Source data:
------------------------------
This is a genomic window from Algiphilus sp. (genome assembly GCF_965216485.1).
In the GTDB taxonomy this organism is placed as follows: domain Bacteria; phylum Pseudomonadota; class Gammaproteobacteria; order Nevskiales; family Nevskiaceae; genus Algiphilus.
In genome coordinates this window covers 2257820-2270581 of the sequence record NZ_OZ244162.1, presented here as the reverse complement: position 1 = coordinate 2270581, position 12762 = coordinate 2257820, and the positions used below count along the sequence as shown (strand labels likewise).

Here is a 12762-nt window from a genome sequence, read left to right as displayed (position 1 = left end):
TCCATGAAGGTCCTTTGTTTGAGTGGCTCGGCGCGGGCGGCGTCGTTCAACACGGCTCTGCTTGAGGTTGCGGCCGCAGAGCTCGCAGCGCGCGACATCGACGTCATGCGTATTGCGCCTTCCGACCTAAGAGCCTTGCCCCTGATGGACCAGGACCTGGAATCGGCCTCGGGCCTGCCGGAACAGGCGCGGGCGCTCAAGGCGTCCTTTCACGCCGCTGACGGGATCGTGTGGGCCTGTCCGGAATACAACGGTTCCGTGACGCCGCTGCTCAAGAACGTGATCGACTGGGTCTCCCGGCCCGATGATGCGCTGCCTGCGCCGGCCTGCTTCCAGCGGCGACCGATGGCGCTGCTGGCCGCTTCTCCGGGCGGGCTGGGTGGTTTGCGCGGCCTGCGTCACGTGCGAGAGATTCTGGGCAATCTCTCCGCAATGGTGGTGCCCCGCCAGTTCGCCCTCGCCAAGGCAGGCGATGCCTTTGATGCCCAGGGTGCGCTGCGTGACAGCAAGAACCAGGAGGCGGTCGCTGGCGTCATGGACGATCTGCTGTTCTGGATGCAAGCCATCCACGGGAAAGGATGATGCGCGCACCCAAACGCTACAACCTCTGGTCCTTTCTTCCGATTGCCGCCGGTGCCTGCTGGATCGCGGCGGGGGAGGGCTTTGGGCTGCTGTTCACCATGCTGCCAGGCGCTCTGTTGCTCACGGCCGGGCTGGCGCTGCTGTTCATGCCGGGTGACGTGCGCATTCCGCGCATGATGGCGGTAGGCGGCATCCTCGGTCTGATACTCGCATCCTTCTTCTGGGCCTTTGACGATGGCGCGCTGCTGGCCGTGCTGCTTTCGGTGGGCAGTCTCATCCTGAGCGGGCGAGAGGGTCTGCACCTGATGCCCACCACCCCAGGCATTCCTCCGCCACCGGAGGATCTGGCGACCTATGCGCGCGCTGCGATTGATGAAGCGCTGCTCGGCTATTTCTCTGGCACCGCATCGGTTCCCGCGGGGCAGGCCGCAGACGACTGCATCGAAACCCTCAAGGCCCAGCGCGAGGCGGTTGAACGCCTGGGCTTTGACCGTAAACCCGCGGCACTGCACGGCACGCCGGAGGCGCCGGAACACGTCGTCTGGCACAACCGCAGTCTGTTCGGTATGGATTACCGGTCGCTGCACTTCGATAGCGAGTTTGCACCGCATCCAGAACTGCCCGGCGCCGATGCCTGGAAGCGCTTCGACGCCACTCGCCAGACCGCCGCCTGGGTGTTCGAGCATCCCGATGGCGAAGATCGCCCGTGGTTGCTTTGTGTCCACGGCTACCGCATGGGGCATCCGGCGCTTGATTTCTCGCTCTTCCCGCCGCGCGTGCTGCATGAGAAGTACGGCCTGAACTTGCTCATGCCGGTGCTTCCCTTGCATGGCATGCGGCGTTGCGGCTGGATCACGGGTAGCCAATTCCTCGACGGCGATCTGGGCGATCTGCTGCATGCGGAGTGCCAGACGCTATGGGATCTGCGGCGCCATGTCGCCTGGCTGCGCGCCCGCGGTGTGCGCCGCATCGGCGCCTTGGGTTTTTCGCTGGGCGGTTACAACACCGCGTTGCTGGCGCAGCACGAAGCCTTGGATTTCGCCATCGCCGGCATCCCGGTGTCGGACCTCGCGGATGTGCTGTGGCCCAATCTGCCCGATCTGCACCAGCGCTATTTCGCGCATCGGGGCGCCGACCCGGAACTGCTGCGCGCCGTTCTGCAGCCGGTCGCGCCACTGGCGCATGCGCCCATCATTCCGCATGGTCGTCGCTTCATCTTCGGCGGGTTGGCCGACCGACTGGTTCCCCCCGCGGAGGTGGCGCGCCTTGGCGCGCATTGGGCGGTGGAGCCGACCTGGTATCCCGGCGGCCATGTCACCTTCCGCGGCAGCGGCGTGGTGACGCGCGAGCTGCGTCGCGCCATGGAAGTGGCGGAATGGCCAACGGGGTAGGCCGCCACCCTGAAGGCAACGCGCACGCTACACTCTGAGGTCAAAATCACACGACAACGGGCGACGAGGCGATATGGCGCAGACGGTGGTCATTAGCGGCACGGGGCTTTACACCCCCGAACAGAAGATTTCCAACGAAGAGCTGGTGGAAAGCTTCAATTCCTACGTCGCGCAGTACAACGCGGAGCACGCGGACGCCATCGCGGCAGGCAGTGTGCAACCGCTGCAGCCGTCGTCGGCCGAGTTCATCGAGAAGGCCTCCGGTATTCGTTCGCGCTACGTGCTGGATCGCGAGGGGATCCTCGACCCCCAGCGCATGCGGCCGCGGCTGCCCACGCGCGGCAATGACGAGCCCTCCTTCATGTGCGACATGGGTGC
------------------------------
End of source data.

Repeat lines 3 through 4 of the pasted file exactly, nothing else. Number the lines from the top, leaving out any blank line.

In genome coordinates this window covers 2257820-2270581 of the sequence record NZ_OZ244162.1, presented here as the reverse complement: position 1 = coordinate 2270581, position 12762 = coordinate 2257820, and the positions used below count along the sequence as shown (strand labels likewise).

Here is a 12762-nt window from a genome sequence, read left to right as displayed (position 1 = left end):